Pairs Well With…Chopsticks + Culture in a Bowl + Breakfast + Lunch + Dinner
You. Yeah, you. The one thinking “Doesn’t she know that phở is pronounced FA (not FO)?” Well, yes, yes I do. But let’s be honest, the annunciation as FO lends itself to many more jokes. So, for the sake of humoring myself, bear with me and my witty phở jokes throughout this post and I swear to it that the payoff will be a phởnominal recipe you won’t regret spending time on.
Now, for many of you, it’s still winterish where you are, and there is snow on the ground. You’re looking for those last indoor activities to pass time until spring arrives. Keep your eye on the prize. You’re almost there. Stay warm through the remainder of winter by phởmiliarizing yourself with this bowl of noodle goodness.
As many of you have seen from my pictures and Instagram stories, I’ve become slightly obsessed with phở since moving to Vietnam. For those of you unfamiliar with this phởfilling dish, let me get you up to speed. Phở is a Vietnamese broth soup with rice noodles (called bánh phở) and meat, usually chicken or beef. This soup is eaten in Vietnam anytime of day, including breakfast. (Soup for breakfast is still a slightly odd concept for me to get my head around.) Phở is a healthy dish low in fat, calories and carbs. It’s also amped up in the spices and flavor department.
As I moved about the city tasting various bowls of soup, I talked to restaurant owners, a few chefs and a handful of locals about the process of making a good phở. Based on what I was told, I combed the interwebs to find an authentic Vietnamese recipe that fit the description of the insights shared with me – and I found a great one.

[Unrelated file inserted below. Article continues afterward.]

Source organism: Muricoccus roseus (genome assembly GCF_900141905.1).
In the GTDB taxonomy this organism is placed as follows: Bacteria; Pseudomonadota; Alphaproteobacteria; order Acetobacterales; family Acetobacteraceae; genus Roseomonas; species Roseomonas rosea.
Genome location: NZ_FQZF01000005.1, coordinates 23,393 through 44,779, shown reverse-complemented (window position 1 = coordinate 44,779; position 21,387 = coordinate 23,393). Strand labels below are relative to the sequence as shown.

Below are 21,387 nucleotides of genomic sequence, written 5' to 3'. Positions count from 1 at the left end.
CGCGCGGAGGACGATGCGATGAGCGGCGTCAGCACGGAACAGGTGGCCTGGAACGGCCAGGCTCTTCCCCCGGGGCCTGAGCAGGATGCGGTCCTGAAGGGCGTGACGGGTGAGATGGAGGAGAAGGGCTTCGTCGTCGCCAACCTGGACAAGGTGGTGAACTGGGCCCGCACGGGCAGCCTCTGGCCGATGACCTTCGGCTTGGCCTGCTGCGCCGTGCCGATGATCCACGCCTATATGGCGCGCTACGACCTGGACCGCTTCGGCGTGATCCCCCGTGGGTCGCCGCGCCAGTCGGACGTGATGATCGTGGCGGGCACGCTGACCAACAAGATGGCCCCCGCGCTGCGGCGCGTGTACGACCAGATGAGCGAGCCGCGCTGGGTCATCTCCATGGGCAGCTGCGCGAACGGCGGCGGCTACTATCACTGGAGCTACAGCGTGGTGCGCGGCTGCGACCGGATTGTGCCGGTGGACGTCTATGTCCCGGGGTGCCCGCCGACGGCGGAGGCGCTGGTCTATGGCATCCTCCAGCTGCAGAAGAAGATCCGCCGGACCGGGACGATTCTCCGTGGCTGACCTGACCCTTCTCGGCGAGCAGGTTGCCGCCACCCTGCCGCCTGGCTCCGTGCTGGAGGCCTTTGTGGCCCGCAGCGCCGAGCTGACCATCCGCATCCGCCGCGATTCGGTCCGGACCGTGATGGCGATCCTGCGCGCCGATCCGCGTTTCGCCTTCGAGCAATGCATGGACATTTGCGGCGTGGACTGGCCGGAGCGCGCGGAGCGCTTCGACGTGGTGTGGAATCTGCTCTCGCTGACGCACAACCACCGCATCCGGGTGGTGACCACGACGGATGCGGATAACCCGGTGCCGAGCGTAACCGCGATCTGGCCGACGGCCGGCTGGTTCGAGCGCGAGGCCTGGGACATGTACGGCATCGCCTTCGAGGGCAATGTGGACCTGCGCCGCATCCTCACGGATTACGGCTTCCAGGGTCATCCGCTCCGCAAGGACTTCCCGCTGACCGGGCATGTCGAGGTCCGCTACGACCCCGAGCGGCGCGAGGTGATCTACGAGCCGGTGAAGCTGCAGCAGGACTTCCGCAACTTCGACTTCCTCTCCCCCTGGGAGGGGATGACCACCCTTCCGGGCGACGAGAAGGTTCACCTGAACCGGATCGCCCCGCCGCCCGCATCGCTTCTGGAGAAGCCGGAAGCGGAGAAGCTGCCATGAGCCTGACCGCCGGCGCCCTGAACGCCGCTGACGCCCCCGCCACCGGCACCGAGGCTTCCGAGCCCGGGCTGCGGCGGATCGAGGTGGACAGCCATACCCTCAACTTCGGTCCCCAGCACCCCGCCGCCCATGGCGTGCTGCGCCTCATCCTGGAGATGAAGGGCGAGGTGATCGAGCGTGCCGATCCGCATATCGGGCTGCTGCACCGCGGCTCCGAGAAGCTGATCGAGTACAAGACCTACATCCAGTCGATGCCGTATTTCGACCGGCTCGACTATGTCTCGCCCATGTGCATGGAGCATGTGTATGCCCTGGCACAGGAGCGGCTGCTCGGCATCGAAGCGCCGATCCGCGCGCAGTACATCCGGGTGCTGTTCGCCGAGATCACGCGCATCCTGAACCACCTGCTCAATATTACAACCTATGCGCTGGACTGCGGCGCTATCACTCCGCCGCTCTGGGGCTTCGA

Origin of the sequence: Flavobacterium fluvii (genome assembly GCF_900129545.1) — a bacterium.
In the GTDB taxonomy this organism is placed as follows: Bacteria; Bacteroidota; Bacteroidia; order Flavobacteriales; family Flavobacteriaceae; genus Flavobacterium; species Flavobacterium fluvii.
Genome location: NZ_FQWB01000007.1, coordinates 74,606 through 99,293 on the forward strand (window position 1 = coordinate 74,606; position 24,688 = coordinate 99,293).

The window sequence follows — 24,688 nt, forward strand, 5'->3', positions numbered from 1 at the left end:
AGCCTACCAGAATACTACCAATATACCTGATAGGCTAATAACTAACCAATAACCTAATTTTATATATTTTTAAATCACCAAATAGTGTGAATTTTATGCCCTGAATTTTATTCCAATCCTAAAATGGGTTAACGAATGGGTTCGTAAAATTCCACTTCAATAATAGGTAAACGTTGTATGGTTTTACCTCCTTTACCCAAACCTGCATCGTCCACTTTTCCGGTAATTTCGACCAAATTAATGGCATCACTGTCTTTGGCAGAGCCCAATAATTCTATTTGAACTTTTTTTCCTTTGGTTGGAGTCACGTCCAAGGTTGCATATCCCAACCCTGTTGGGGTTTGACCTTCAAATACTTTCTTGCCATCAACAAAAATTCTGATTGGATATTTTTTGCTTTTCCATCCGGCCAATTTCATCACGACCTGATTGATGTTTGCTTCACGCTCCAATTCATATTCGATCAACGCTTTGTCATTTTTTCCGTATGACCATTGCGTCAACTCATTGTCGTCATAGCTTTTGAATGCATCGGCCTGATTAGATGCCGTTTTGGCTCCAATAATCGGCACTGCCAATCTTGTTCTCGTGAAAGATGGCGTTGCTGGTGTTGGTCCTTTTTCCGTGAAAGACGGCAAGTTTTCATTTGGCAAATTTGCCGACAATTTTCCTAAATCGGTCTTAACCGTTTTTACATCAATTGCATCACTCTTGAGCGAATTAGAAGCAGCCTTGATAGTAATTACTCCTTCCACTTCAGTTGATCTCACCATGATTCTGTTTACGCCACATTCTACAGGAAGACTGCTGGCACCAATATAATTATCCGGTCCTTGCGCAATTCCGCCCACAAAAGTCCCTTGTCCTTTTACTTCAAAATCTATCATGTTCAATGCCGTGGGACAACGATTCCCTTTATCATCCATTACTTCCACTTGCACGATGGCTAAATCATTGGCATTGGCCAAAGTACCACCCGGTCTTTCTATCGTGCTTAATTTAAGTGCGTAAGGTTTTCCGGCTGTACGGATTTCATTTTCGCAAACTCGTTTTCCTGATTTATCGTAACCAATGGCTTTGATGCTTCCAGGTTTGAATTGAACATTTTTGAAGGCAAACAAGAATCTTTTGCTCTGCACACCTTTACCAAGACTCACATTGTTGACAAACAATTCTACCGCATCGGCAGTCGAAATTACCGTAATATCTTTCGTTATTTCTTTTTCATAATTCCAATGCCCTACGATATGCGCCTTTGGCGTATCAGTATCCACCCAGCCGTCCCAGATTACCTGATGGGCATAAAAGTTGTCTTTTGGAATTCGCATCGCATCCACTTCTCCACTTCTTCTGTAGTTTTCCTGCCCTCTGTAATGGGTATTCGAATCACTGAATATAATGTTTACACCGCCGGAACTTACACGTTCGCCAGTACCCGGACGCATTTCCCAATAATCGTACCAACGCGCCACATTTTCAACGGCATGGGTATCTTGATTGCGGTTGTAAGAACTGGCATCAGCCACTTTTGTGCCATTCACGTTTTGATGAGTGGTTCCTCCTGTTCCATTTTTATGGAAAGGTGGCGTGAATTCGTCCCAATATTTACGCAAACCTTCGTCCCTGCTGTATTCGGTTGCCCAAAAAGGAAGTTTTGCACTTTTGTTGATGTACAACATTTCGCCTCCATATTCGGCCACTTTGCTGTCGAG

Before I give you the goods, I’ll take this as my chance to educate you on the elements that make the perfect phở:
- A savory, flavorful broth
- Perfectly cooked noodles
- Good cuts of meat
- Flavorful seasonings at just the right amounts
Making phở is a labor of love. There are shortcuts to make this soup, but the key to success is in your base, the broth. I know you’re thinking, “Ugh. This is going to take phởever!!!” Be patient. Stay phởcused. You’ll have a great time phở ‘sho!
Here we go…it’ll be pretty phởking amazing!
2 medium yellow onions (about 1 pound total)
4-inch piece ginger (about 4 ounces)
5-6 pounds beef soup bones (marrow and knuckle bones)
5-star anise (40-star points total)
6 whole cloves
3-inch cinnamon stick
1 pound piece of beef chuck, rump, brisket or cross rib roast, cut into 2-by-4-inch pieces (weight after trimming).
1 1/2 tablespoons salt
4 tablespoons fish sauce
1 ounce (1-inch chunk) yellow rock sugar (duong phen; see Note)
1 1/2-2 pounds small (1/8-inch wide) dried or fresh banh pho noodles (rice noodles)
1/2 pound raw eye of round, sirloin, London broil or tri-tip steak, thinly sliced across the grain (1/16 inch thick; freeze for 15 minutes to make it easier to slice)
1 medium yellow onion, sliced paper-thin, left to soak for 30 minutes in a bowl of cold water
3 or 4 scallions, green part only, cut into thin rings
1/3 cup chopped cilantro
Ground black pepper